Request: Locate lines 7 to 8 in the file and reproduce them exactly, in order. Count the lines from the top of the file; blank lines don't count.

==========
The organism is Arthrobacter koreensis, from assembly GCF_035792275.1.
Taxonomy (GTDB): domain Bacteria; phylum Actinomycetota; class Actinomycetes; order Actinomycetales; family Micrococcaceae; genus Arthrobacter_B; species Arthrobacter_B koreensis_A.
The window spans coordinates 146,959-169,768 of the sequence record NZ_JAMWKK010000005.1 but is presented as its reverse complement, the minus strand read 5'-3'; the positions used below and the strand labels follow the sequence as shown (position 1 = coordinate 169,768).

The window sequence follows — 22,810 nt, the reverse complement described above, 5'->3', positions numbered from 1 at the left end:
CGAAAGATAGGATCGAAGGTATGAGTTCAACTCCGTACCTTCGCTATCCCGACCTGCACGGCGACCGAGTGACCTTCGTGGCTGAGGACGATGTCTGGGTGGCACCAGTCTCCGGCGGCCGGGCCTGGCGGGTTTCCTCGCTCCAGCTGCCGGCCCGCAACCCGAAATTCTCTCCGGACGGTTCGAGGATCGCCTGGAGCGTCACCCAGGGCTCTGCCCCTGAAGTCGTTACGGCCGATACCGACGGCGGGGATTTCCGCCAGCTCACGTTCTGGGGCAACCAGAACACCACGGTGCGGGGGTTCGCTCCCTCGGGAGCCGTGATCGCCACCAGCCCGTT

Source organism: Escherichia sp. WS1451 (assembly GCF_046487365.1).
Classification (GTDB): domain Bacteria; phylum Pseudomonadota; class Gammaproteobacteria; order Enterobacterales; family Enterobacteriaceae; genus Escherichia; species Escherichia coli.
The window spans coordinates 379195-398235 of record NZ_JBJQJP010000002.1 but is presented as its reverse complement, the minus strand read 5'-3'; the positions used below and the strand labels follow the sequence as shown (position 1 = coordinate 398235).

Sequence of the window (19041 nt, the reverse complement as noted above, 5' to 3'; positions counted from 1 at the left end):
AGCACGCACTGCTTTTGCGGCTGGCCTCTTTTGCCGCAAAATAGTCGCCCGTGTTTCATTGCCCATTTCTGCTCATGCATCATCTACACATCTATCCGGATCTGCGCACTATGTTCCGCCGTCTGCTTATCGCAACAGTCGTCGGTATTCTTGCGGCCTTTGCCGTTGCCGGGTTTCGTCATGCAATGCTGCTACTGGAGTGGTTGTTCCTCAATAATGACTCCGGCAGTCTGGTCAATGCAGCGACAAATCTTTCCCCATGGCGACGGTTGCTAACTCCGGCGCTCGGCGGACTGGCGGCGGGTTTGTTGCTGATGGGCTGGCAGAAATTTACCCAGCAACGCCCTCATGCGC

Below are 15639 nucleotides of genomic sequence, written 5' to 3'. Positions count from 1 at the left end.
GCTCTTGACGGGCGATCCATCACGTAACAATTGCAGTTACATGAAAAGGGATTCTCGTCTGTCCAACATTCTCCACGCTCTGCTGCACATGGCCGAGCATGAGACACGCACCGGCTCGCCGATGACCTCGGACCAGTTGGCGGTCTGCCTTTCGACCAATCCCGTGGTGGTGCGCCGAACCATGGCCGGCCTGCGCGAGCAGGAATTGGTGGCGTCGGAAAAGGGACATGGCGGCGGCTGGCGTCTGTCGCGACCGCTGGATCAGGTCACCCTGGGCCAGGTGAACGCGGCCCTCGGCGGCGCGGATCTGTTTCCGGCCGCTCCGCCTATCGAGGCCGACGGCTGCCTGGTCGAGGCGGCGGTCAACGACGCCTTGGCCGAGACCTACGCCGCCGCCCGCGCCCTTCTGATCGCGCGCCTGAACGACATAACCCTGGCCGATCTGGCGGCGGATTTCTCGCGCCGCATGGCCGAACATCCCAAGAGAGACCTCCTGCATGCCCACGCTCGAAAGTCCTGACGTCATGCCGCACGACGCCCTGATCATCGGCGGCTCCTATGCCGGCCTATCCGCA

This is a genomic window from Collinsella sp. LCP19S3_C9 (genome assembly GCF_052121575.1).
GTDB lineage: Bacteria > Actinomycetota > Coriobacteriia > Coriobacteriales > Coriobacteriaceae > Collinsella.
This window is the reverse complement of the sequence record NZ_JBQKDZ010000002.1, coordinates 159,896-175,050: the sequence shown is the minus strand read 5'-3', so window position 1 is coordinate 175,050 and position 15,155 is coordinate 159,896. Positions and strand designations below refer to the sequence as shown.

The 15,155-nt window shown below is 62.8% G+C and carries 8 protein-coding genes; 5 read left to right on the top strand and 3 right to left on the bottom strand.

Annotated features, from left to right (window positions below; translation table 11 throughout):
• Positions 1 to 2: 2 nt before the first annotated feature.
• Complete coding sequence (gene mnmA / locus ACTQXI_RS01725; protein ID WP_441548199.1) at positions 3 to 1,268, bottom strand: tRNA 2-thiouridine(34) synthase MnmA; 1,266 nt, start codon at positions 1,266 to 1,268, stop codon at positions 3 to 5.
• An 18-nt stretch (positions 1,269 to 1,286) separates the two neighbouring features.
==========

Classification (GTDB): domain Bacteria; phylum Pseudomonadota; class Gammaproteobacteria; order Enterobacterales; family Enterobacteriaceae; genus Escherichia; species Escherichia coli.
The window spans coordinates 379195-398235 of record NZ_JBJQJP010000002.1 but is presented as its reverse complement, the minus strand read 5'-3'; the positions used below and the strand labels follow the sequence as shown (position 1 = coordinate 398235).